Transboundary water management agreement signed by BC and Northwest Territories

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An agreement was signed on Thursday by BC and Northwest Territories governments, who are committing to manage water in the Mackenzie River Basin together.

The Mackenzie River Basin covers 1.8 million km2, making it the largest in Canada.

This is the first bilateral water management agreement BC has signed under the broader, encompassing Mackenzie River Basin Transboundary Waters Master Agreement.

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That aforementioned agreement is a water management partnership between the federal government and Saskatchewan, Alberta, BC, Yukon and Northwest Territories.

Through the British Columbia and Northwest Territories Bilateral Water Management Agreement, both governments are committing to protecting the ecosystems within the basin, as well as the interests of all citizens, including First Nations.

“The Mackenzie River Basin is part of our rich, natural heritage that needs to be managed co-operatively,” said Environmental Minister Mary Polak, who signed the agreement. “We are taking this next step with our neighbours to the north to ensure our shared waters are protected for the health of our environment and citizens, for today and for our future generations.”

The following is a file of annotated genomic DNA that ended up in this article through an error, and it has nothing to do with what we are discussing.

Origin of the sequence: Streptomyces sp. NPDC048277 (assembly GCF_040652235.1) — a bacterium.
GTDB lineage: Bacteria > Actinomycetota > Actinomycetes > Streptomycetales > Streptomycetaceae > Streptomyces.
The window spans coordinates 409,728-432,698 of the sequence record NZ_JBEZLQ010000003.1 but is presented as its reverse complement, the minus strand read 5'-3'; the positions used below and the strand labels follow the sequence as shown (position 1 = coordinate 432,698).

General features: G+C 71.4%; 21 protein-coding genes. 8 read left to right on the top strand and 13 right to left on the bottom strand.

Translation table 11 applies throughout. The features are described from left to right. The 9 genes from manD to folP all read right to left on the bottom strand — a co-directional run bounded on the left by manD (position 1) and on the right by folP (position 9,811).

This agreement focuses on the Liard and Petitot watersheds, and will “recognize and respect each jurisdiction’s laws, regulations, plans, policies and economic opportunities,” according to the BC government.

“The people of the Northwest Territories maintain a strong connection to the land and healthy aquatic systems are essential for food security, travel and economic growth, and mental, physical, cultural and spiritual well-being,” stated J. Michael Miltenberger, the Northwest Territories Environment and Natural Resources Minister.

“This agreement – the second our government has finalized this year – will allow our two jurisdictions to work co-operatively to manage the shared waters of the Liard and Petitot basins and ensure the health of both our people and the environment for generations to come.”

The first agreement this year that Miltenberger references is a bilateral water management agreement the Northwest Territories signed with Alberta in March 2015.

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A 2002 Bilateral Water Management Agreement with Yukon is being revised.

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